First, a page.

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Session: Mobile GIS, GPS & Asset Management

Andrew Lewis, Retional Manger, Data Transfer Solutions, LLC

Public and private agencies face continuous challenges to accomplish more with less as increases in demand, regulatory requirements, infrastructure deterioration, and political and economic forces have significantly outpaced increases in capital and operating budgets. Many of these agencies are turning to Asset Management to cope with these challenges and improve business performance and effectiveness. This presentation will focus on several aspects of developing an asset management system that could help improve performance, reduce long-term costs, and maximize return on investment in infrastructure assets. Specific topics include: • Strategy and Planning • Mobile Asset Collection Vehicle – Digital Video/GPS • Asset Extraction from Digital Video Logs • Software Solutions Intended Audience: This workshop is intended for utility, transportation, engineering, planning, and environmental managers and analysts of the public and private sectors.

Wednesday, October 7, 2009 - 11:36
Jon Aschenbach

Mobile GIS users are frequently confronted with difficult mapping situations. Mapping the pond lilies in Cheadle Lake, Oregon is an example of mapping project requiring the use of a laser rangefinder, a Pocket PC running ArcPad, and a sub-meter GPS unit. Mapping pond lilies in Cheadle Lake had a direct bearing on jurisdiction of the lake relative to the City of Lebanon and their future plans for turning the lake into a warm water fishing destination. Pond lilies have roots in solid ground and therefore define their location as land ownership. Normally, a lake would be owned up to the high water mark by the State of Oregon.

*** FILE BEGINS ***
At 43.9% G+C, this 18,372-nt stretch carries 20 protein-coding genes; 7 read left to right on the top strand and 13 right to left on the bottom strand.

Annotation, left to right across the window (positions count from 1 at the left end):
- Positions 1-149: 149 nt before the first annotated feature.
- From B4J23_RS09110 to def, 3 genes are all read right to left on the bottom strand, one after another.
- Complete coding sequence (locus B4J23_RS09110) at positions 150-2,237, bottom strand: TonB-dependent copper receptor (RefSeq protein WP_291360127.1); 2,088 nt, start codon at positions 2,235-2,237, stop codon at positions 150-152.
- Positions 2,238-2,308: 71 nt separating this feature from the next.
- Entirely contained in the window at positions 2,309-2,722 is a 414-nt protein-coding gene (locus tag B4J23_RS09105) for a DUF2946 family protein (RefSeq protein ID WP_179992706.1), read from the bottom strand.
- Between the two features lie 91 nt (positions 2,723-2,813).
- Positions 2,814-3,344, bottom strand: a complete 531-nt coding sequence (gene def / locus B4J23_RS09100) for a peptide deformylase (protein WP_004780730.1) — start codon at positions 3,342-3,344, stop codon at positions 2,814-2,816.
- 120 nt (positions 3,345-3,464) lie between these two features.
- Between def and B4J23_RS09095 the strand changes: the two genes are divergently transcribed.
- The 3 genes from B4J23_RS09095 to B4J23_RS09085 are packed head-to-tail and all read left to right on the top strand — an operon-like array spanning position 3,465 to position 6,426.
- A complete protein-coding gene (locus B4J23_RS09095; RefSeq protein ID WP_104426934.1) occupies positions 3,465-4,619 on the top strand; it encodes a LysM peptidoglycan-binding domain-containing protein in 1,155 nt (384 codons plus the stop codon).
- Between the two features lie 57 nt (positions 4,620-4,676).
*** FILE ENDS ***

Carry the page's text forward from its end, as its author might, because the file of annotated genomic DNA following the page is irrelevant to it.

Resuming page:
Mapping vegetation in a lake can be very difficult. Using is boat is feasible, but time consuming, expensive, and difficult. By taking offset GPS points with ArcPad, the process can be greatly simplified and the time required to do the mapping can be significantly reduced.

The project involved using a laser rangefinder to shoot the pond lilies which are barely visible in the water. All offset shots were taken while standing on the shoreline around the lake and from a island in the lake.

Wednesday, October 7, 2009 - 11:37
Eric Gakstatter

ESRI GIS users around the world are challenged to keep current with evolving satellite systems. There are new GPS satellites being launched and new GPS signals being broadcast with more being planned. Russian GLONASS and planned European Galileo satellite systems are experiencing change and advancement. Not only are the satellite systems changing but also GPS augmentation systems such as WAAS, DGPS, EGNOS, MSAS and GAGAN systems. Many ESRI GIS users take advantage of these GPS augmentation systems and should be aware of how they are evolving. Which factors should one consider when using these different satellite systems. What are the current trends and developments that one should consider when preparing GPS mapping hardware budgets in the coming year(s)?